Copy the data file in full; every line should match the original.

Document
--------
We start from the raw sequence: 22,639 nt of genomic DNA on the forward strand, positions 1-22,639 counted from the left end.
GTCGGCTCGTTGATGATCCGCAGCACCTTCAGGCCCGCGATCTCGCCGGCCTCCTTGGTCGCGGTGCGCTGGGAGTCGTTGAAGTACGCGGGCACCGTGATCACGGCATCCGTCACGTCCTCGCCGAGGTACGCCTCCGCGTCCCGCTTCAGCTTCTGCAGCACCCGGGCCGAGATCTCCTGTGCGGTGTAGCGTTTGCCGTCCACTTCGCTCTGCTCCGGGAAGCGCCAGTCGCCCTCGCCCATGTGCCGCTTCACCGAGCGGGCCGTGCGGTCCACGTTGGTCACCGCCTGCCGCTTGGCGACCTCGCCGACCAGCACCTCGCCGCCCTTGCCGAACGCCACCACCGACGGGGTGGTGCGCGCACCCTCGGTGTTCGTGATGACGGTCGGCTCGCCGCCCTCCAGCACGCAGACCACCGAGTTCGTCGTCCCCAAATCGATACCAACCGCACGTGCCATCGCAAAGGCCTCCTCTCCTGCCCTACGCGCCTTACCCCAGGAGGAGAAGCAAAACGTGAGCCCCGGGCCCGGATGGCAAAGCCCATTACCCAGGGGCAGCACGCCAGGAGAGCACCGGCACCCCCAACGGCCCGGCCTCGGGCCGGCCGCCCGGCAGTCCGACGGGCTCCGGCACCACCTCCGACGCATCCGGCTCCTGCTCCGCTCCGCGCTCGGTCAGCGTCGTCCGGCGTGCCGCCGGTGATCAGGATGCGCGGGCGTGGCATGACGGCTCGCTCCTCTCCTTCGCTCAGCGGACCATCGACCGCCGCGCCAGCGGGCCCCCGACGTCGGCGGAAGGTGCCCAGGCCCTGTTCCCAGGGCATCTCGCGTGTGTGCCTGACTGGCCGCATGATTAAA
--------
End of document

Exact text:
We start from the raw sequence: 22,639 nt of genomic DNA on the forward strand, positions 1-22,639 counted from the left end.
GTCGGCTCGTTGATGATCCGCAGCACCTTCAGGCCCGCGATCTCGCCGGCCTCCTTGGTCGCGGTGCGCTGGGAGTCGTTGAAGTACGCGGGCACCGTGATCACGGCATCCGTCACGTCCTCGCCGAGGTACGCCTCCGCGTCCCGCTTCAGCTTCTGCAGCACCCGGGCCGAGATCTCCTGTGCGGTGTAGCGTTTGCCGTCCACTTCGCTCTGCTCCGGGAAGCGCCAGTCGCCCTCGCCCATGTGCCGCTTCACCGAGCGGGCCGTGCGGTCCACGTTGGTCACCGCCTGCCGCTTGGCGACCTCGCCGACCAGCACCTCGCCGCCCTTGCCGAACGCCACCACCGACGGGGTGGTGCGCGCACCCTCGGTGTTCGTGATGACGGTCGGCTCGCCGCCCTCCAGCACGCAGACCACCGAGTTCGTCGTCCCCAAATCGATACCAACCGCACGTGCCATCGCAAAGGCCTCCTCTCCTGCCCTACGCGCCTTACCCCAGGAGGAGAAGCAAAACGTGAGCCCCGGGCCCGGATGGCAAAGCCCATTACCCAGGGGCAGCACGCCAGGAGAGCACCGGCACCCCCAACGGCCCGGCCTCGGGCCGGCCGCCCGGCAGTCCGACGGGCTCCGGCACCACCTCCGACGCATCCGGCTCCTGCTCCGCTCCGCGCTCGGTCAGCGTCGTCCGGCGTGCCGCCGGTGATCAGGATGCGCGGGCGTGGCATGACGGCTCGCTCCTCTCCTTCGCTCAGCGGACCATCGACCGCCGCGCCAGCGGGCCCCCGACGTCGGCGGAAGGTGCCCAGGCCCTGTTCCCAGGGCATCTCGCGTGTGTGCCTGACTGGCCGCATGATTAAA